Online customer relationship management (CRM) firm Salesforce has recently announced the launch of Salesforce Wear, a division of the company specializing in helping businesses to develop apps that will help them connect with their audiences via the growing wearable tech market.
The much-buzzed-about new tech field has been getting a lot of notoriety over recent years with the introduction of Google Glass and Apple’s iWatch, but more low-key gadgets like the run-tracking Fitbit have been around longer, quietly paving the way for mainstream consumer adoption of wearable tech. In a blog post earlier this year, Salesforce emphasized that wearable tech’s potential actually lies mostly in business applications, as wearable devices allow in-the-field workers to access information on-the-fly, for example, or to communicate with colleagues at a remote location. One study was cited as suggesting that wearable tech could boost employee productivity by 8.5 percent, and Salesforce guessed that the wearable tech market will be worth $8.36 billion by 2018.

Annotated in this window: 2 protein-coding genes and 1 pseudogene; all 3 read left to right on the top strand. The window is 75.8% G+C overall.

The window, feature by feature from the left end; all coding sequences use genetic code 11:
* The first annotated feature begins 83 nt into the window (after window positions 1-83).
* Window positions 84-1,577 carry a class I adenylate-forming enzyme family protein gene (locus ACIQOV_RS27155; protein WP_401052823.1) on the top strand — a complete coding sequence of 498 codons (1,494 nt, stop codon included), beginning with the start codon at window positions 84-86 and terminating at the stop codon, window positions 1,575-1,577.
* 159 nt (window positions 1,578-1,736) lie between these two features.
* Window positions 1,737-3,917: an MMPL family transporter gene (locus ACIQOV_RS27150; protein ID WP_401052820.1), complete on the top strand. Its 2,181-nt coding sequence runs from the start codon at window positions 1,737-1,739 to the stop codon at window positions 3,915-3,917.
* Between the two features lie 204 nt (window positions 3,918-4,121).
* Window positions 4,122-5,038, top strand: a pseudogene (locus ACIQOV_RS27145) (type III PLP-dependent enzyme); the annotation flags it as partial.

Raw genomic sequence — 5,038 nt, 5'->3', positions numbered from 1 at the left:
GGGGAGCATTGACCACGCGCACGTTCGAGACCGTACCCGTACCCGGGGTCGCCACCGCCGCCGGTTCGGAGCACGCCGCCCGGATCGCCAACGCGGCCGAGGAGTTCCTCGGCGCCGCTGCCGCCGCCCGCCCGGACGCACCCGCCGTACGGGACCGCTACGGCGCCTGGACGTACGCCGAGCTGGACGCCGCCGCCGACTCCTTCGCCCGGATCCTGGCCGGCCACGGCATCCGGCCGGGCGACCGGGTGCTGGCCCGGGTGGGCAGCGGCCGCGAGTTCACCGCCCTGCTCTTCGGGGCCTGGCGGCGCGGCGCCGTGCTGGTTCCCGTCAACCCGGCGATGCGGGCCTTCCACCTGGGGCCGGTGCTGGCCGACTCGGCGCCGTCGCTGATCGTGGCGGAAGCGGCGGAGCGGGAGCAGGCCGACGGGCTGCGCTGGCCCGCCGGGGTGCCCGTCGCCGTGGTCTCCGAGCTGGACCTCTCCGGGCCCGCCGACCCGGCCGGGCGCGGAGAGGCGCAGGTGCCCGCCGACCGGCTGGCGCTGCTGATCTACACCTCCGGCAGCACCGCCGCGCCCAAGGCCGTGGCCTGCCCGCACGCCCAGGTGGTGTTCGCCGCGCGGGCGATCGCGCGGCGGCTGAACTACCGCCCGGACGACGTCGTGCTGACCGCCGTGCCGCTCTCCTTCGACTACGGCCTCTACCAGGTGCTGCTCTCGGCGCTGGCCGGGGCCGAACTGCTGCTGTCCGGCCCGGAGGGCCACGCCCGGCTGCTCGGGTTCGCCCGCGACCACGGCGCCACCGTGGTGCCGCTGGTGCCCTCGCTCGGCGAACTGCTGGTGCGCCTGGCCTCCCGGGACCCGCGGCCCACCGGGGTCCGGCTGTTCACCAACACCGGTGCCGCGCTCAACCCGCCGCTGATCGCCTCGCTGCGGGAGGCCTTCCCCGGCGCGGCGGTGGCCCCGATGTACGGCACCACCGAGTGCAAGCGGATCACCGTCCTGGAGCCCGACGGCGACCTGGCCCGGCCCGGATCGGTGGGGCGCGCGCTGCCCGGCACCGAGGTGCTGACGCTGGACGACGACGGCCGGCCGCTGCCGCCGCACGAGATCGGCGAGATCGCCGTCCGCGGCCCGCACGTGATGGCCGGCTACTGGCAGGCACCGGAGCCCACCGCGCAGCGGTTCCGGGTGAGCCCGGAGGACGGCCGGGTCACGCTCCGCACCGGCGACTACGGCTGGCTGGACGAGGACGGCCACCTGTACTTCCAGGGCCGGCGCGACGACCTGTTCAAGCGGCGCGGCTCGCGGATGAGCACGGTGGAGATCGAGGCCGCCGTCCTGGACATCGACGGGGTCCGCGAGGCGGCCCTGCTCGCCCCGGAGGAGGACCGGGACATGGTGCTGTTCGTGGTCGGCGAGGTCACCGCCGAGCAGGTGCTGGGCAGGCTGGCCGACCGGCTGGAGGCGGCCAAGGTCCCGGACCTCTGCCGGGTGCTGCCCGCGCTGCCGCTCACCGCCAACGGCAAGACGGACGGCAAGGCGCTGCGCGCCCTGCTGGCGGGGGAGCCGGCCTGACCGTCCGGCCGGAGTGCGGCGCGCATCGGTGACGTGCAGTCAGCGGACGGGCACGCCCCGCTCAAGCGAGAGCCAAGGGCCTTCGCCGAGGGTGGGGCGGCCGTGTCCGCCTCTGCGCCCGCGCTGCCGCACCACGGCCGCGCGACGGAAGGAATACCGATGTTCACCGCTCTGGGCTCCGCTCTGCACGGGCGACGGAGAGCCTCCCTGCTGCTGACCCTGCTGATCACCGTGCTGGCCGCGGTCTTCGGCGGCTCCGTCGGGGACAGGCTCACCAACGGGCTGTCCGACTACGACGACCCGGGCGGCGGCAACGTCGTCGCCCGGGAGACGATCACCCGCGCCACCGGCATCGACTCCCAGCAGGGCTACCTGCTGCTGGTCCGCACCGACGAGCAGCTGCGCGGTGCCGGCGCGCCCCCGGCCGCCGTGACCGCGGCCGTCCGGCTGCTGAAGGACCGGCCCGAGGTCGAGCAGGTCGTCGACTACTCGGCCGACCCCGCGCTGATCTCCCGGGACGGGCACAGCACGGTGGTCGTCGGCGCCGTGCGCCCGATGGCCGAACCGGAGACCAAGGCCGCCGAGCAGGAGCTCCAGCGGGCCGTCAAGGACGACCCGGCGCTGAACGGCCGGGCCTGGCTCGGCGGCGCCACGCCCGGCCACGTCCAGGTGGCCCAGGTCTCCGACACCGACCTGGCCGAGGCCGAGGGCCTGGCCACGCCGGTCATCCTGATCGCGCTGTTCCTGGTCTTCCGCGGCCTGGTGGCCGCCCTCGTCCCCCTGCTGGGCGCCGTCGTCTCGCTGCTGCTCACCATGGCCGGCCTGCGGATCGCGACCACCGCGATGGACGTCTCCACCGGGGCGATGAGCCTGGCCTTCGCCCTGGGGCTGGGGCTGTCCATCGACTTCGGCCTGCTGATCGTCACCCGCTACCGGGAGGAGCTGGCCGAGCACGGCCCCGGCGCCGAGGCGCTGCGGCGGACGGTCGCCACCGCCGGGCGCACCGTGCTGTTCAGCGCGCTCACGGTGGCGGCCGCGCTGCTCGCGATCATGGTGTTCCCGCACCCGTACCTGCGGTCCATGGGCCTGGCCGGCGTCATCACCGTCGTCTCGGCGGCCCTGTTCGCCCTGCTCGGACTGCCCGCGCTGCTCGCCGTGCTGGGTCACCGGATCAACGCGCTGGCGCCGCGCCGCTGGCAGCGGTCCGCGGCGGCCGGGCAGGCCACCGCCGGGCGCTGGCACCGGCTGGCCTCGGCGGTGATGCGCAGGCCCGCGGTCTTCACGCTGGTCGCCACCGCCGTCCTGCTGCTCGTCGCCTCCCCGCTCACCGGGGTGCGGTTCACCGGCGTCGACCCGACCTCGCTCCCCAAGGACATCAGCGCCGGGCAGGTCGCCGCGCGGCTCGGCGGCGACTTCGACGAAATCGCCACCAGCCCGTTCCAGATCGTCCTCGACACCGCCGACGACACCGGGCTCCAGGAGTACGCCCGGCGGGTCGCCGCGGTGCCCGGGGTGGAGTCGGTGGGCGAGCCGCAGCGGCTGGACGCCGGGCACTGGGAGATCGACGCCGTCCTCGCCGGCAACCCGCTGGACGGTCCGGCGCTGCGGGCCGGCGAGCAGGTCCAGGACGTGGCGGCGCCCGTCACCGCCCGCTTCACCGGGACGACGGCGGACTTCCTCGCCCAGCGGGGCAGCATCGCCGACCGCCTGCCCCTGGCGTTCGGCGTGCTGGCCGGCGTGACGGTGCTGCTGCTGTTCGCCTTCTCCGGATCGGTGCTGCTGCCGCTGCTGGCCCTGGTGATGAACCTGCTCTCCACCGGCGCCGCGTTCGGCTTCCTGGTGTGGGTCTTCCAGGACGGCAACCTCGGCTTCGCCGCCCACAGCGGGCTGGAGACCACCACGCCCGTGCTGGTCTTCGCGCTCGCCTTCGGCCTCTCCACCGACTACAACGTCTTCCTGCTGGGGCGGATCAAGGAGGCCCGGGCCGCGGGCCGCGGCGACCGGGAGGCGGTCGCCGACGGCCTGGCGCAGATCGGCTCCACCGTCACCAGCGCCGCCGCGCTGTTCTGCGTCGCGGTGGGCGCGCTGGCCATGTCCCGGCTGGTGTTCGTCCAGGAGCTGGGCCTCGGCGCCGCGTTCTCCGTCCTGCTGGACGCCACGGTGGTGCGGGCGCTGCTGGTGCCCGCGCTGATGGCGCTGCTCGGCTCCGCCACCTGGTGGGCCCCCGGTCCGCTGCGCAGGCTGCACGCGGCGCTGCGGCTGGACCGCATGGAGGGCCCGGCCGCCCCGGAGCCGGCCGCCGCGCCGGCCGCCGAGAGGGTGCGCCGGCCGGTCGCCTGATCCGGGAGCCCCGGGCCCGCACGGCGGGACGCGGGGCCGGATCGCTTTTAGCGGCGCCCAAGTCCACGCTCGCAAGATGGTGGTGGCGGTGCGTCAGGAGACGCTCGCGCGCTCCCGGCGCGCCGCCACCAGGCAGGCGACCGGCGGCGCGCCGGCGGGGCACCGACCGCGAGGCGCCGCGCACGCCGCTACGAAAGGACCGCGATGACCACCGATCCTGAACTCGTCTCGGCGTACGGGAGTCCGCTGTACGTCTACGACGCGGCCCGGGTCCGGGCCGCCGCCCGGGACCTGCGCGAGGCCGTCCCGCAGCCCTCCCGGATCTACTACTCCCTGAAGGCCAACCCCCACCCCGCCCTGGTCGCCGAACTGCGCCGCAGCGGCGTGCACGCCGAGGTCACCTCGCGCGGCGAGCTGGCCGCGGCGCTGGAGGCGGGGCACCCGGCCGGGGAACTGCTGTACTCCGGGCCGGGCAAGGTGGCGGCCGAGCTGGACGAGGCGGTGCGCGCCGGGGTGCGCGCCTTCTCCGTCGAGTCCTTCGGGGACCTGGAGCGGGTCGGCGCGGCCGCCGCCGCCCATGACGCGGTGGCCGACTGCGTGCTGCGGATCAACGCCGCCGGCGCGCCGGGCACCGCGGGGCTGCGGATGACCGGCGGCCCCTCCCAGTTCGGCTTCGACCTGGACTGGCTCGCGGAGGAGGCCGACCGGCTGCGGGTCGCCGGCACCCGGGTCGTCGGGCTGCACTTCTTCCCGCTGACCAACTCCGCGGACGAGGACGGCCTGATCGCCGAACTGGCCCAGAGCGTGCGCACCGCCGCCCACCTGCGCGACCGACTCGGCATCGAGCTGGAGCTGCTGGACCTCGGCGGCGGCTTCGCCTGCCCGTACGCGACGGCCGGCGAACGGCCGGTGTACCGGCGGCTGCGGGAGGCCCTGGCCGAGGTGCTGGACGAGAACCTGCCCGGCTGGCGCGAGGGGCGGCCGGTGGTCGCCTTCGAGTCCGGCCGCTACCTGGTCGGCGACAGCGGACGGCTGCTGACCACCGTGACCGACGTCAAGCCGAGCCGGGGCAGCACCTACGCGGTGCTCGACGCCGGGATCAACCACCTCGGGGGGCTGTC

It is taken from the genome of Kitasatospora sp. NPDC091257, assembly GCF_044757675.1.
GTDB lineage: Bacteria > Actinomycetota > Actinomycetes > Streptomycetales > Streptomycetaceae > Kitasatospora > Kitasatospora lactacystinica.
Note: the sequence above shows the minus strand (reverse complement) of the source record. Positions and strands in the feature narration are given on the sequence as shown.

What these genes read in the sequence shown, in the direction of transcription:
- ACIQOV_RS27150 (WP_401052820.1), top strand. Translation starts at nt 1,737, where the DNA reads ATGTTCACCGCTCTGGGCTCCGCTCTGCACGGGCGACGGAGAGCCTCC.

Some of the excitement over this industry is reminiscent of the wild speculation of 1950’s-era futurologists, and it’s important to remember that those mass-market jetpacks and flying cars never materialized. Google Glass has been in beta testing for many months now, and as Google’s guinea pig “explorers” have given rise to the term “glasshole”, it’s still unclear how much market demand there is for the product. The iWatch, meanwhile, has yet to debut, and it could turn out to be as inconsequential as Siri, the AI entity residing in your iPhone who never quite won you over. Nevertheless, the ubiquity of jogging-trackers like the Fitbit demonstrates that wearable tech is more than a passing fad, and Samsung and Motorola have already jumped on the smartwatch bandwagon with iterations of their own, so early-adopter businesses may indeed want to take Salesforce Wear up on its offer and start working on some apps.